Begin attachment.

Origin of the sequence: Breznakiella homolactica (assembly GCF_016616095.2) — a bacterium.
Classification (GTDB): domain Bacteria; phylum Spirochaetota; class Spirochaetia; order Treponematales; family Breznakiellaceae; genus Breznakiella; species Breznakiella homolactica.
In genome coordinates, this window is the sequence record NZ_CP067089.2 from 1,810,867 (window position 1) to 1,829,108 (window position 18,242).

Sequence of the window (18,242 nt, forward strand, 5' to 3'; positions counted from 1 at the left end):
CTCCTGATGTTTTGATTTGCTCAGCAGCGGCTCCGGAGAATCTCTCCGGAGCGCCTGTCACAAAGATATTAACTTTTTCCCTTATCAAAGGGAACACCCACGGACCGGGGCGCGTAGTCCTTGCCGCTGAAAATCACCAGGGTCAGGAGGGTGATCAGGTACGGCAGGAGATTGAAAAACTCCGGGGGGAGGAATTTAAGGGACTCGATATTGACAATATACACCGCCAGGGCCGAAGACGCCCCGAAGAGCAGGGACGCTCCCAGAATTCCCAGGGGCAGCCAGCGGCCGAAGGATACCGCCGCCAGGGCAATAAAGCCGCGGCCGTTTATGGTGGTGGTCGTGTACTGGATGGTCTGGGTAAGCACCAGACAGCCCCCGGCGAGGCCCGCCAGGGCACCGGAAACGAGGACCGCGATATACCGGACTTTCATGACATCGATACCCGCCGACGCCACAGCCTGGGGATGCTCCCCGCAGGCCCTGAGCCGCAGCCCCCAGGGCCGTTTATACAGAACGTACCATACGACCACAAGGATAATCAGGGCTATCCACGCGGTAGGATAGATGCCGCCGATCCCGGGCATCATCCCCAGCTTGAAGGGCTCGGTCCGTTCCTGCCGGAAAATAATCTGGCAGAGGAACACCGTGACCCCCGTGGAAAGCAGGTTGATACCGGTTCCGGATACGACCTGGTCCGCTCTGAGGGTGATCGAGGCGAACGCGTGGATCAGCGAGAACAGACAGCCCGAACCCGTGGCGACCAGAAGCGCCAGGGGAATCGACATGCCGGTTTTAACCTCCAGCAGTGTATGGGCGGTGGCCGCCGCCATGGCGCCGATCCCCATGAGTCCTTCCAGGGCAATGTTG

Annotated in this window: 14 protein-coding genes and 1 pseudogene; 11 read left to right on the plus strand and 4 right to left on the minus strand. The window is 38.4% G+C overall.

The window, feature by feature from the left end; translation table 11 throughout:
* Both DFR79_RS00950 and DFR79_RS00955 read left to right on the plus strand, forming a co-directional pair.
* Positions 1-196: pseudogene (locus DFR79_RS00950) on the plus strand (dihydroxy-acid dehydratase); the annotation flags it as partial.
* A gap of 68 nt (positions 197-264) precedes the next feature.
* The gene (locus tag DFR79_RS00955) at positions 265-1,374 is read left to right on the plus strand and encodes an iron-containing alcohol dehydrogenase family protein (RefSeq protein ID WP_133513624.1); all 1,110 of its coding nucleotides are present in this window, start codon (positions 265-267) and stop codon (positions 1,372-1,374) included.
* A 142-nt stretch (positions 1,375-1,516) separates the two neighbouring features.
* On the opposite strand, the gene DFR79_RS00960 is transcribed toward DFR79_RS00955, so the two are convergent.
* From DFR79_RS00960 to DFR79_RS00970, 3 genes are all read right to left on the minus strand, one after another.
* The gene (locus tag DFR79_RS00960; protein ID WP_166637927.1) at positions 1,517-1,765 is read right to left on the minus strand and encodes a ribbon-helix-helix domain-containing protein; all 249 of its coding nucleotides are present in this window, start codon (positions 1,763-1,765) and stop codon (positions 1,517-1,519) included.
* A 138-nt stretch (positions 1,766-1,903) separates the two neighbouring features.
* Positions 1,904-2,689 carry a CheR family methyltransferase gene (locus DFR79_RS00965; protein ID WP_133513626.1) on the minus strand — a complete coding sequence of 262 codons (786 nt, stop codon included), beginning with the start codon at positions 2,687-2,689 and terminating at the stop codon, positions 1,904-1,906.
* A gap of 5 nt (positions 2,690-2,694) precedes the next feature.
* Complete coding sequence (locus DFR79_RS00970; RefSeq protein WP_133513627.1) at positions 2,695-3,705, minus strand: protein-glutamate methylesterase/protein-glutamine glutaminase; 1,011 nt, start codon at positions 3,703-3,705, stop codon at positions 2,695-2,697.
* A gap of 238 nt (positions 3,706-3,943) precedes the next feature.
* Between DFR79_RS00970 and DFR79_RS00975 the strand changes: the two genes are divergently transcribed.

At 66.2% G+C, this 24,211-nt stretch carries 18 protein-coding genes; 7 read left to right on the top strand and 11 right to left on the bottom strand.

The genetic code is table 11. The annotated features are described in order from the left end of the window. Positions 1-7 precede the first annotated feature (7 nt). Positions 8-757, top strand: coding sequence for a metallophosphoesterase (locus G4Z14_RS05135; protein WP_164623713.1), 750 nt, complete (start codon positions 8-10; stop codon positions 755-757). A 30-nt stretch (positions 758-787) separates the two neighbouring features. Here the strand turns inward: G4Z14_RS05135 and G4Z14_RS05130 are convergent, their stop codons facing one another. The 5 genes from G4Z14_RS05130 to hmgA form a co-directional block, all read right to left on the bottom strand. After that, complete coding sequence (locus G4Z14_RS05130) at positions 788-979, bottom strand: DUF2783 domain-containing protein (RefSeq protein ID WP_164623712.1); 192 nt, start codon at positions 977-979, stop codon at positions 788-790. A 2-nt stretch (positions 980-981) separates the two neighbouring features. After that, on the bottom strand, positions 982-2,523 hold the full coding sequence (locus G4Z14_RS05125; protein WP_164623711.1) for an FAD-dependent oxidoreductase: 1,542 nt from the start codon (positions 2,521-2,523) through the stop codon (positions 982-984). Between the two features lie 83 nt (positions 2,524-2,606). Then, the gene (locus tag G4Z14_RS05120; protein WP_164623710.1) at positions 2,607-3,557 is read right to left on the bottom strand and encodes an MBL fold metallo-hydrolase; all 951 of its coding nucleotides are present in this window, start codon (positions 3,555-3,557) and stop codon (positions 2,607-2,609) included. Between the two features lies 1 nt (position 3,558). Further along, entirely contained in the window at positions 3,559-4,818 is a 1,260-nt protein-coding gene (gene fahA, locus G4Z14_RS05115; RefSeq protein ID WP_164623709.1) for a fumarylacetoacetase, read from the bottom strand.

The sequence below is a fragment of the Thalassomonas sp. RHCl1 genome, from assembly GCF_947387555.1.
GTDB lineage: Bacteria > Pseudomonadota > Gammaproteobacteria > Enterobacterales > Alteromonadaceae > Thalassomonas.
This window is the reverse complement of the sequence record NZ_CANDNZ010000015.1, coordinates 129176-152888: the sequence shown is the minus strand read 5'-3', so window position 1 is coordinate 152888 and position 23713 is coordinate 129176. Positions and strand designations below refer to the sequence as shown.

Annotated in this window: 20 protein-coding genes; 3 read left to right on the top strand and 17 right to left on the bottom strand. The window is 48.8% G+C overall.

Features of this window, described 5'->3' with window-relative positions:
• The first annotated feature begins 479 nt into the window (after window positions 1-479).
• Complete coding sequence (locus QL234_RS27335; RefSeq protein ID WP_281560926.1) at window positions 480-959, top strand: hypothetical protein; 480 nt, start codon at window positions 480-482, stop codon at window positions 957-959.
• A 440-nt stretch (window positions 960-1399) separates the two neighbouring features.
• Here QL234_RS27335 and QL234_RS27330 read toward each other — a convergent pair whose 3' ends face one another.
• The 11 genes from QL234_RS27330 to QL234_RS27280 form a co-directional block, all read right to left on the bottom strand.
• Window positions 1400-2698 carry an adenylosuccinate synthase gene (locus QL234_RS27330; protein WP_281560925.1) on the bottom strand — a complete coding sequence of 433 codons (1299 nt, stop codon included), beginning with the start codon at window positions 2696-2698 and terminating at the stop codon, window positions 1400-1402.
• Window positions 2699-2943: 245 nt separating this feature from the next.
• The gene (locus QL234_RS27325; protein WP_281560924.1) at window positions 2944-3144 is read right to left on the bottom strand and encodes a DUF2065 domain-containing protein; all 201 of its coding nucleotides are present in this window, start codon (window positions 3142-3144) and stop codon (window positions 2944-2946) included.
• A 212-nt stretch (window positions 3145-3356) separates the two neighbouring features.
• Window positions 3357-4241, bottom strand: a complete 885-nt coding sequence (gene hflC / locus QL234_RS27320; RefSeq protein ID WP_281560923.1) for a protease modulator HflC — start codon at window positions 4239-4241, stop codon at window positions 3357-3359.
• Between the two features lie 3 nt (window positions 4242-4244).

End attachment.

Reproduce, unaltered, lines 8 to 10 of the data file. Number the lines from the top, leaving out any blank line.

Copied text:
* Both DFR79_RS00950 and DFR79_RS00955 read left to right on the plus strand, forming a co-directional pair.
* Positions 1-196: pseudogene (locus DFR79_RS00950) on the plus strand (dihydroxy-acid dehydratase); the annotation flags it as partial.
* A gap of 68 nt (positions 197-264) precedes the next feature.